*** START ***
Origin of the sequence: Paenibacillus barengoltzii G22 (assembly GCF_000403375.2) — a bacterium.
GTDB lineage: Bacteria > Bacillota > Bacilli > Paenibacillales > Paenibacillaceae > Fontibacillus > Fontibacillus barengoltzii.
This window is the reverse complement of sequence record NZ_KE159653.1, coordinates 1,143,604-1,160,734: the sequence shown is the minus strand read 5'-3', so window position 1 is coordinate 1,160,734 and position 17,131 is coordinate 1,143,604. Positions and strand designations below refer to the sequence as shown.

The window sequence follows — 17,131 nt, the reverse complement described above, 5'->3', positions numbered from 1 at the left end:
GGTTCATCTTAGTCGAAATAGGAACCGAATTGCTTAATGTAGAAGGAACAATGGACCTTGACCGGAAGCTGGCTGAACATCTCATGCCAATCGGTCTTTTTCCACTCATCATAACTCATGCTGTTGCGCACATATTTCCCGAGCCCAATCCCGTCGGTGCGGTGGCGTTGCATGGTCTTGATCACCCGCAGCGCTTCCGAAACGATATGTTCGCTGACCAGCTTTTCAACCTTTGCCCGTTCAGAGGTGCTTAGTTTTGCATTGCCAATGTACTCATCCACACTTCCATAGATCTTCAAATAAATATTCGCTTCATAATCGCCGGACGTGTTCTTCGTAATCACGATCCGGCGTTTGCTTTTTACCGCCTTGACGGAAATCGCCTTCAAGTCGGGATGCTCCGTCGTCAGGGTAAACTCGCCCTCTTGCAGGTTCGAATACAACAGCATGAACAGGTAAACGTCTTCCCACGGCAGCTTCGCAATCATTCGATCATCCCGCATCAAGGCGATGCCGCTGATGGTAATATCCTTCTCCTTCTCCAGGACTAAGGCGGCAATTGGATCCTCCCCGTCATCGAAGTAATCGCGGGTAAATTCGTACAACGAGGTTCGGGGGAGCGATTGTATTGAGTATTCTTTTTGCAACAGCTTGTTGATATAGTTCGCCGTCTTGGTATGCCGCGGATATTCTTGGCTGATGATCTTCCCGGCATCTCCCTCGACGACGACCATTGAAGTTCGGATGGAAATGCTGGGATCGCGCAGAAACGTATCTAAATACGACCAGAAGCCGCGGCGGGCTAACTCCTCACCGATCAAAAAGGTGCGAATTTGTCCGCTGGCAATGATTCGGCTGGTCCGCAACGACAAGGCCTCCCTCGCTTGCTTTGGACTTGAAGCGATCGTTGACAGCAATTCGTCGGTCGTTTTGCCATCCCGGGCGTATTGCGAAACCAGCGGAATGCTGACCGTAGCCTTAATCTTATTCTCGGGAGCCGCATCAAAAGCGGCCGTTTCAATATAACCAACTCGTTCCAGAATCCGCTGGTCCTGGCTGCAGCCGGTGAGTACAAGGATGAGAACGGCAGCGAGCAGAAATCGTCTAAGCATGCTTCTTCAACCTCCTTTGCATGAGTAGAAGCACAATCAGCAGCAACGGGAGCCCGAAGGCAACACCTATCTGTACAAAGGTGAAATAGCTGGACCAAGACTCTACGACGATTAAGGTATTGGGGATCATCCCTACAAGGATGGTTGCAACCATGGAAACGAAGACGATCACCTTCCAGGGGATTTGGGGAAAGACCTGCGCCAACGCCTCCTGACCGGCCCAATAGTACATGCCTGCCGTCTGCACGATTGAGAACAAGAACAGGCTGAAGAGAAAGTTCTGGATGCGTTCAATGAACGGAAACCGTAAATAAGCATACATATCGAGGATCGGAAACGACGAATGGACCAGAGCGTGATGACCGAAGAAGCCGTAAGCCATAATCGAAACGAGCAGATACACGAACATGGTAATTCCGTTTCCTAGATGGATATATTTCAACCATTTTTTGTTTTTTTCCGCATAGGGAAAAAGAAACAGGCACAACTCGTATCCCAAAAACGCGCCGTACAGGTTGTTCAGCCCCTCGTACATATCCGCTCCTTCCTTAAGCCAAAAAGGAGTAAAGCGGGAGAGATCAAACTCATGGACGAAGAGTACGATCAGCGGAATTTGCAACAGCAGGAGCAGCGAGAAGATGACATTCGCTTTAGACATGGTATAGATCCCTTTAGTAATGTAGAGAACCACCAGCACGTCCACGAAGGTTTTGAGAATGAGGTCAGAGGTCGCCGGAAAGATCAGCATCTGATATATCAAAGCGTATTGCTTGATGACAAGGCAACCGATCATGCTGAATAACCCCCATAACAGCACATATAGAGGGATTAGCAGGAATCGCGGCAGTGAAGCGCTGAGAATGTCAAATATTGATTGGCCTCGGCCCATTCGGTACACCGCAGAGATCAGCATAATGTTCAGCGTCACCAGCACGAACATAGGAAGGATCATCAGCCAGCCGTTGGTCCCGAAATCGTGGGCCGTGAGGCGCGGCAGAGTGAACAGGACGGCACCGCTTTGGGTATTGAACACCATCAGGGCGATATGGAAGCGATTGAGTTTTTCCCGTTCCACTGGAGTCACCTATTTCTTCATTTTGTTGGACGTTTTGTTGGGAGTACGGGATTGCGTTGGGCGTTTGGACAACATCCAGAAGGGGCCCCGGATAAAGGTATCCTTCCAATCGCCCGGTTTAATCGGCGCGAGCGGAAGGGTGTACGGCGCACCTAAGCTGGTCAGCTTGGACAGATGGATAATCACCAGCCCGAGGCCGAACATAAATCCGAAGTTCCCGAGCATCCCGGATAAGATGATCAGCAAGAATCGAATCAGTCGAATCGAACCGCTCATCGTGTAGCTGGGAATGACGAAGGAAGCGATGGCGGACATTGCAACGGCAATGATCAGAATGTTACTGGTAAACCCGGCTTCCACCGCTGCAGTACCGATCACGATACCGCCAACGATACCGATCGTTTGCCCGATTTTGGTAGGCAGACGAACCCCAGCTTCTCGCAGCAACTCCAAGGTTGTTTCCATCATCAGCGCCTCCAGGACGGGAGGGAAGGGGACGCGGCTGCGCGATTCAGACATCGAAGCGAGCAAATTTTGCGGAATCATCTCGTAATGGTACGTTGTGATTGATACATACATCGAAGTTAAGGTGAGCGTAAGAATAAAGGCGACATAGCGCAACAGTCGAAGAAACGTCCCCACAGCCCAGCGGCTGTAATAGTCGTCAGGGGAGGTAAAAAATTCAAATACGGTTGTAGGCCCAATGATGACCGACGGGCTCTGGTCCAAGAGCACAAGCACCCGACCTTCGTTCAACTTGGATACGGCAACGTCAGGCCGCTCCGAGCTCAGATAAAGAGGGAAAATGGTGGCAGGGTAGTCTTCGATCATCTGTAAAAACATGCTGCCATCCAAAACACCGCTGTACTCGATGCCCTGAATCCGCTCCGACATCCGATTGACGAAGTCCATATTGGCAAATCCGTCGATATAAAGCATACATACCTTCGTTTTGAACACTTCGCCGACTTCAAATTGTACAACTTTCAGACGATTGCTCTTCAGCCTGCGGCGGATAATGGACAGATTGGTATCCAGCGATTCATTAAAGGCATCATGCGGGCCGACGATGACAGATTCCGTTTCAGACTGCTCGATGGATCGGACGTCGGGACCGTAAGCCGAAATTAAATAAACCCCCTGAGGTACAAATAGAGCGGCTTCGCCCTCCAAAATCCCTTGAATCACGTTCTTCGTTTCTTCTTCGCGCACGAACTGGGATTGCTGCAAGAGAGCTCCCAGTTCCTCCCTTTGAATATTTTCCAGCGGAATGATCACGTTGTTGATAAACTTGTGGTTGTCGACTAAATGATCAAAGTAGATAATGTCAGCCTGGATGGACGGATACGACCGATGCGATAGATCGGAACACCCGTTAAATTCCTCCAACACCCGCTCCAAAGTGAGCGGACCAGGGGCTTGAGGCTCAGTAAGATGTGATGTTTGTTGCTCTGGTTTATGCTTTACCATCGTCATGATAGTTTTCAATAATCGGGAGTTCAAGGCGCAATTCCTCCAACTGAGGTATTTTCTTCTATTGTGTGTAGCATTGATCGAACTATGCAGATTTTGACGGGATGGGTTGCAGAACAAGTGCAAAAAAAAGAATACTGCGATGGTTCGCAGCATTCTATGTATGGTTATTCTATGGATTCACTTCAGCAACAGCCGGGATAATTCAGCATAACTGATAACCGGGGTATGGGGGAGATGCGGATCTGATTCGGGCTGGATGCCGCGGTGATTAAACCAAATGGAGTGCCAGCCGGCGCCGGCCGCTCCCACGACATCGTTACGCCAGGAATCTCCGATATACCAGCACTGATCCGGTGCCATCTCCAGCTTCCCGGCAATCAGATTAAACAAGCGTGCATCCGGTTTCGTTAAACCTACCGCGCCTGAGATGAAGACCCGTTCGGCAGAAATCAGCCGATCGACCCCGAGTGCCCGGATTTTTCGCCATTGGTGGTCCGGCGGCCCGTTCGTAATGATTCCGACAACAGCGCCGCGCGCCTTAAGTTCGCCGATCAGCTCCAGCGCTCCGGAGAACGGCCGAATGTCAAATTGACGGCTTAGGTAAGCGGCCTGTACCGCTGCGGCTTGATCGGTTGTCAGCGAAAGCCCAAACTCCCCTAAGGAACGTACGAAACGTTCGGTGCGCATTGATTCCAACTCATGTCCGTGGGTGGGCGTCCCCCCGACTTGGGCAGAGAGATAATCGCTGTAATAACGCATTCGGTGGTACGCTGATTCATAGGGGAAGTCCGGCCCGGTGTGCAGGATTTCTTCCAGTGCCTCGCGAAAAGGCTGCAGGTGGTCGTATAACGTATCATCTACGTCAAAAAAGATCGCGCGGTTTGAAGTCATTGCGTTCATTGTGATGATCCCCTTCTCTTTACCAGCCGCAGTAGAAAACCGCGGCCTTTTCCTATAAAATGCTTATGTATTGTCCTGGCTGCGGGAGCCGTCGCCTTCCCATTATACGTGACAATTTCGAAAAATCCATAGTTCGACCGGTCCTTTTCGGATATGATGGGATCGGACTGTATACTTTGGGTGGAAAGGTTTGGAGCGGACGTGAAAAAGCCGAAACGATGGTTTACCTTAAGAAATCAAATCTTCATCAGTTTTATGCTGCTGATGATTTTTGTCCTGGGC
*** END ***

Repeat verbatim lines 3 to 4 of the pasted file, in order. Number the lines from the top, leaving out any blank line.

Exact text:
This window is the reverse complement of sequence record NZ_KE159653.1, coordinates 1,143,604-1,160,734: the sequence shown is the minus strand read 5'-3', so window position 1 is coordinate 1,160,734 and position 17,131 is coordinate 1,143,604. Positions and strand designations below refer to the sequence as shown.

The window sequence follows — 17,131 nt, the reverse complement described above, 5'->3', positions numbered from 1 at the left end: